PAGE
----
Updated Oct. 19, 2019 at 8:35 p.m. – ANNA MARIA ISLAND – Post-Tropical Cyclone Nestor caused high surf, rip currents, wind gusts and flooding today on Anna Maria Island as it churned in the Gulf of Mexico, making landfall in Florida’s Panhandle.
While Polk County to the north experienced a highly-destructive tornado touchdown Friday night, while Nestor was still a tropical storm, Manatee County escaped forecast tornadoes. By Saturday afternoon, couples were strolling the windy beach, walking as far as they could before being stopped by newly-exposed rocks and seawalls. Rip currents persisted all day, moving anchored buoys to new locations, and parents held tight to their children’s hands as they ventured into rushing ankle-deep water in the Gulf.
The National Weather Service has issued a high surf advisory and coastal flood advisory in effect until Sunday, Oct. 20 at 8 a.m.
A tour of the Island late this morning and early this afternoon revealed a little flooding in Bradenton Beach and heavy flooding in areas of Holmes Beach and Anna Maria, making the trip to Bayfest a bit slower for festival-goers. The outdoor Pine Avenue event was moved indoors to The Center of Anna Maria Island due to the inclement weather.
Beach flooding likely inundated the three remaining loggerhead sea turtle nests waiting to hatch on the Island; Anna Maria Island Turtle Watch and Shorebird Monitoring volunteers will not be able to determine the damage until the weather improves. The nesting season is over, and the hatching season, which may have ended early this weekend, was due to end on Oct. 31.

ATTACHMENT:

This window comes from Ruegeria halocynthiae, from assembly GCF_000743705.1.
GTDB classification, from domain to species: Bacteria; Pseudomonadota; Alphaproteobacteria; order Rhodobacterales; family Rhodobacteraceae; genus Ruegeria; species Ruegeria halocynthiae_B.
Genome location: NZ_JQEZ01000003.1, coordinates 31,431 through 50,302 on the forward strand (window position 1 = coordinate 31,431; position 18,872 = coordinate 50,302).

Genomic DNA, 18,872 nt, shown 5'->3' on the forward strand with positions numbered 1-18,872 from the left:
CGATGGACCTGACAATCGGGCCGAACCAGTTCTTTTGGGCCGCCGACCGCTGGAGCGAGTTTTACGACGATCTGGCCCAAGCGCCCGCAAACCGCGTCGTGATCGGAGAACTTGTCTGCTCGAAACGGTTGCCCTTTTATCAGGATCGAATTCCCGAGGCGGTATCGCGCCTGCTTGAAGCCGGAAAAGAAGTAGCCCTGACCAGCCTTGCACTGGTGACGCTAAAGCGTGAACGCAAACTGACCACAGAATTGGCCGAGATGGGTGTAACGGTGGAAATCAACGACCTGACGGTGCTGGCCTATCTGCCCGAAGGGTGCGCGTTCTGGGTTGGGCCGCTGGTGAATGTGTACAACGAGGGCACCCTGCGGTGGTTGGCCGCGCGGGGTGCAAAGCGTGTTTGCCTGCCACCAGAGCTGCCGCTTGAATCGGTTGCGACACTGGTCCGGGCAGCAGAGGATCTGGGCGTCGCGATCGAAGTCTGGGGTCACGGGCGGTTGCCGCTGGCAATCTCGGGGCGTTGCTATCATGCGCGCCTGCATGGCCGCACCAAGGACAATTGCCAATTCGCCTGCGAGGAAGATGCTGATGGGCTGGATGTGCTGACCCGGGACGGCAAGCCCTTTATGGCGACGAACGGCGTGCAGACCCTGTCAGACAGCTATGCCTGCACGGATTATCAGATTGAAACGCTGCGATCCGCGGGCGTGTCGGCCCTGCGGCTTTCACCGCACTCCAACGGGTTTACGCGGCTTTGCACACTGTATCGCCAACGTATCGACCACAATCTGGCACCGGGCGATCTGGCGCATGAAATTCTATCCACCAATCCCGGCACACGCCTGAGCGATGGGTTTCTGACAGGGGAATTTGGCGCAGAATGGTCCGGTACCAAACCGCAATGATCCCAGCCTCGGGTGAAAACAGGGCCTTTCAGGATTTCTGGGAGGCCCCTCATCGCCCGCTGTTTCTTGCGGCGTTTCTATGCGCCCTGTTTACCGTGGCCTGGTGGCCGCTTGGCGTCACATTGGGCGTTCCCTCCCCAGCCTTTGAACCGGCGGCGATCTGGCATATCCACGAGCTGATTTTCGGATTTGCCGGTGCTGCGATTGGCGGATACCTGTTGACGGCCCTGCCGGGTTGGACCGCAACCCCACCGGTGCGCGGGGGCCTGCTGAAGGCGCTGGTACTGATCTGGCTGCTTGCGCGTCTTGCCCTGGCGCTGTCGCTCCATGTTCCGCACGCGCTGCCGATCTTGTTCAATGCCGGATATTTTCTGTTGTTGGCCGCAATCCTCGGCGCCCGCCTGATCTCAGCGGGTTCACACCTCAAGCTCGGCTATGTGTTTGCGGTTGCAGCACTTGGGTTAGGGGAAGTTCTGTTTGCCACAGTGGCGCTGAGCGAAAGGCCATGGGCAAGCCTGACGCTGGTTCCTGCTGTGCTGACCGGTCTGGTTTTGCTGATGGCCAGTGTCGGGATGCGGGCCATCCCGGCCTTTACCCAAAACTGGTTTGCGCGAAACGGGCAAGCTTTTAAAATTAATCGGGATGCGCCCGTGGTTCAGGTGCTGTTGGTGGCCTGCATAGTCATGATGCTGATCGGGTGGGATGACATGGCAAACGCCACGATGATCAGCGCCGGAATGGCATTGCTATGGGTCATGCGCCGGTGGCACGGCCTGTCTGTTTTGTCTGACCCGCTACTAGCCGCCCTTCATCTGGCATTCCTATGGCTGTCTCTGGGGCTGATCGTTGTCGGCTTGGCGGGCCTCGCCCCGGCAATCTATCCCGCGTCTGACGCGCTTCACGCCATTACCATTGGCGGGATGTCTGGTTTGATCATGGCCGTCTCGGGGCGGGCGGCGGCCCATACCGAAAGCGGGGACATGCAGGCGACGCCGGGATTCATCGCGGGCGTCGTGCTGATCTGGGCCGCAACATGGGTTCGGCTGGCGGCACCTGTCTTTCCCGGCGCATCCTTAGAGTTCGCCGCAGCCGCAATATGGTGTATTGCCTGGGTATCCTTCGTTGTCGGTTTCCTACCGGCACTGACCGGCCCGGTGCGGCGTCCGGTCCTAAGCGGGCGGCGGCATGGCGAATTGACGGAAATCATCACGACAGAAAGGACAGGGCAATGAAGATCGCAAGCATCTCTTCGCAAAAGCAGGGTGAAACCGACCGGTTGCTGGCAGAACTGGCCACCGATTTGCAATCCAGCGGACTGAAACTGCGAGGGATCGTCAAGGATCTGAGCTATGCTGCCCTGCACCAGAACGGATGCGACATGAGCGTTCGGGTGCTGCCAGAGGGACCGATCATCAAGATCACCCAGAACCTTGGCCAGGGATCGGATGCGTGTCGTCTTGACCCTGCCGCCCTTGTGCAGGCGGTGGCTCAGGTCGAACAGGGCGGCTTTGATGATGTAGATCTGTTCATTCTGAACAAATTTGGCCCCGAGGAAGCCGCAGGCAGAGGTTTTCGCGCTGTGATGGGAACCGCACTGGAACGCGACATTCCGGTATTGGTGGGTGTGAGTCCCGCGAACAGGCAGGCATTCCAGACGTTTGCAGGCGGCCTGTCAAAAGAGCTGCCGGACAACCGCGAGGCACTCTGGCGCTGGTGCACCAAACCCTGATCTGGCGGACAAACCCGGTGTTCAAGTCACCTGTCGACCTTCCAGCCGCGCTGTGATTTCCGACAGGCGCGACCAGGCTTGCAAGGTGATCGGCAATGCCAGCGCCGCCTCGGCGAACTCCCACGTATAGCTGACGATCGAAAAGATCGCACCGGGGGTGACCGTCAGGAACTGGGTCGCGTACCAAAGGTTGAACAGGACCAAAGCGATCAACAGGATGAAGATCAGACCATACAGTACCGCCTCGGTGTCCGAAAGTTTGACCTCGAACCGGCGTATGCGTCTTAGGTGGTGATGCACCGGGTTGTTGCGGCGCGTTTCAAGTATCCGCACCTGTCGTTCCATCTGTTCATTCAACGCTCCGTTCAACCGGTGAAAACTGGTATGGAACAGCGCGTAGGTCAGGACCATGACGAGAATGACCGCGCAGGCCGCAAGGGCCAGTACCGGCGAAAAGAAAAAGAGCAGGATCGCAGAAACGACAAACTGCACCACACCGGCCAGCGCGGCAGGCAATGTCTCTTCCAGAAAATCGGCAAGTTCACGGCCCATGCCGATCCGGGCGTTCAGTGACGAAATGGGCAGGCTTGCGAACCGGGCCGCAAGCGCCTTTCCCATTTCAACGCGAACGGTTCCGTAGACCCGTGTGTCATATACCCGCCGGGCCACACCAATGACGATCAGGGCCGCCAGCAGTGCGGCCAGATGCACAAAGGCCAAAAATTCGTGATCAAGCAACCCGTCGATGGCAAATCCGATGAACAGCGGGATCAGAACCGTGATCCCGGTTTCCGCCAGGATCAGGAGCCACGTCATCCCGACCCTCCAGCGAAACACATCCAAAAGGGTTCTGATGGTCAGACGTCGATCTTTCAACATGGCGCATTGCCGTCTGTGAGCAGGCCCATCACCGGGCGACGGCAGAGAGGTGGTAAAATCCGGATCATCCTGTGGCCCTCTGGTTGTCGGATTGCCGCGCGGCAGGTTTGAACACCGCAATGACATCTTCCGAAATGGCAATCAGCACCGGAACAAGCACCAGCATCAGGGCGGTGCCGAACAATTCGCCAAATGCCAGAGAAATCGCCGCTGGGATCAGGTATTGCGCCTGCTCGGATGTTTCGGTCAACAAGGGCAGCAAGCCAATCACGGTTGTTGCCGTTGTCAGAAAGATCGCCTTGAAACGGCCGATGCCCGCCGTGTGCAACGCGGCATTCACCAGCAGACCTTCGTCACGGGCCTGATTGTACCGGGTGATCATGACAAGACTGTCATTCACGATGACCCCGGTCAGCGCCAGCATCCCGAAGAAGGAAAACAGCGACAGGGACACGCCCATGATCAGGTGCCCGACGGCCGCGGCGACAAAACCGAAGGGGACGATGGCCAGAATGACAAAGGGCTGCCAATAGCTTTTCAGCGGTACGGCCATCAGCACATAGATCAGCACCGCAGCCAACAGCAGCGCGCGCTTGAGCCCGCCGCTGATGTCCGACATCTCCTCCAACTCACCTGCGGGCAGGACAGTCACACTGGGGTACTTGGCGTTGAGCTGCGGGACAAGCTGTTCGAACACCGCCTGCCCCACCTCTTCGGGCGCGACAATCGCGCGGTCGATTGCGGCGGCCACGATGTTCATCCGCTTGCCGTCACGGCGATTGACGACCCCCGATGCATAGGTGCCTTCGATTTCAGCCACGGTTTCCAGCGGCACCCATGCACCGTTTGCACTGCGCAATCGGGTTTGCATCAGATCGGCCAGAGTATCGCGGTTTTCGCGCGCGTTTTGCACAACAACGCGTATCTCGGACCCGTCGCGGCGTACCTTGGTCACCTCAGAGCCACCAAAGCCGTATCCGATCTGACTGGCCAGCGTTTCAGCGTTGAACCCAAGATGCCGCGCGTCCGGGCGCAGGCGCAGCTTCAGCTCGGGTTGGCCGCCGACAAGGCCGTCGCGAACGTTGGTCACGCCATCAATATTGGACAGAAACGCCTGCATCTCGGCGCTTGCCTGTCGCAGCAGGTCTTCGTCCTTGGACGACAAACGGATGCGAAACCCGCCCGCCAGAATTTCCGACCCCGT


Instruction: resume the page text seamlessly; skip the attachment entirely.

Some of the most severe flooding occurred along Marina Drive in Holmes Beach and along North Shore Drive in Anna Maria.
At 11 a.m. in Holmes Beach, cars were slowing as they passed through high standing water in front of the Island Branch Library and city hall. There was also a lot of standing water behind the library at the south end of Flotilla Drive.
The intersection of Marina Drive and 58th Street, next to the Ugly Grouper, was also flooded, as were the northeast ends of 66th and 67th Streets.
In Anna Maria, North Shore Drive was heavily flooded from the western end of Bayfront Park to the intersection of Jacaranda Road, but the intersection of North Shore Drive and Alamanda Road was mostly dry and provided full access to the Rod & Reel Pier, which was busy.
Several homes along North Shore Drive had standing water in their yards and near their front doors.
Significant flooding occurred at the intersection of Alamanda Road and Gladiolus Street, on portions of Poinsettia Road and on portions of Crescent Drive. There was also some flooding in the Bayfront Park parking lot and the City Pier parking lot.
A trip through Bradenton Beach at approximately 1:30 p.m. revealed minimal standing water along Avenues B and C, although longtime resident Jim Hassett said there was more standing water earlier in the day.
Gulf Drive was mostly dry, except for the flood-prone area along the road by Cortez Beach.
The high surf near the Cortez Beach groins attracted many surfers and boogie boarders who entered the rough seas in hopes of catching a few good waves.
Some of the parking areas at the south end of Coquina Beach were dry, some were covered with shallow standing water and there was significant flooding in one area, across the street from the Manatee County Marine Rescue building.
– Cindy Lane contributed to this report.